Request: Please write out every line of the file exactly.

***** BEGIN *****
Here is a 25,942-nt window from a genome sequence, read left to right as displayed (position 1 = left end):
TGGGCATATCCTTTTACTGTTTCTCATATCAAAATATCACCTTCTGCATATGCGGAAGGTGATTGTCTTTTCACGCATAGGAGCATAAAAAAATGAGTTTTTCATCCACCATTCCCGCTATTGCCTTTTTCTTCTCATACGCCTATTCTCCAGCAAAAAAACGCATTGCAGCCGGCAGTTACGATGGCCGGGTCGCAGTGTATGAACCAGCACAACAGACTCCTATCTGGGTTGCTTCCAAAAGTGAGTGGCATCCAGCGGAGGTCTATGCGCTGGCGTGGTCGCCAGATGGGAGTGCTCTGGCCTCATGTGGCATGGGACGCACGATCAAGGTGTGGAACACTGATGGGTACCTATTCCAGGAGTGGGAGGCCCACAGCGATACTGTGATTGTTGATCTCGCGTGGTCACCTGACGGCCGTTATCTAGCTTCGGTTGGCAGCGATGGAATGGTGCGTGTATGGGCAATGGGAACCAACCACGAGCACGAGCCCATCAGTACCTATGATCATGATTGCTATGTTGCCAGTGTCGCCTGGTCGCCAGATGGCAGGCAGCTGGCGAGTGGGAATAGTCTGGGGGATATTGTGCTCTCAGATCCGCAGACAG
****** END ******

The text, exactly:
Here is a 25,942-nt window from a genome sequence, read left to right as displayed (position 1 = left end):
TGGGCATATCCTTTTACTGTTTCTCATATCAAAATATCACCTTCTGCATATGCGGAAGGTGATTGTCTTTTCACGCATAGGAGCATAAAAAAATGAGTTTTTCATCCACCATTCCCGCTATTGCCTTTTTCTTCTCATACGCCTATTCTCCAGCAAAAAAACGCATTGCAGCCGGCAGTTACGATGGCCGGGTCGCAGTGTATGAACCAGCACAACAGACTCCTATCTGGGTTGCTTCCAAAAGTGAGTGGCATCCAGCGGAGGTCTATGCGCTGGCGTGGTCGCCAGATGGGAGTGCTCTGGCCTCATGTGGCATGGGACGCACGATCAAGGTGTGGAACACTGATGGGTACCTATTCCAGGAGTGGGAGGCCCACAGCGATACTGTGATTGTTGATCTCGCGTGGTCACCTGACGGCCGTTATCTAGCTTCGGTTGGCAGCGATGGAATGGTGCGTGTATGGGCAATGGGAACCAACCACGAGCACGAGCCCATCAGTACCTATGATCATGATTGCTATGTTGCCAGTGTCGCCTGGTCGCCAGATGGCAGGCAGCTGGCGAGTGGGAATAGTCTGGGGGATATTGTGCTCTCAGATCCGCAGACAG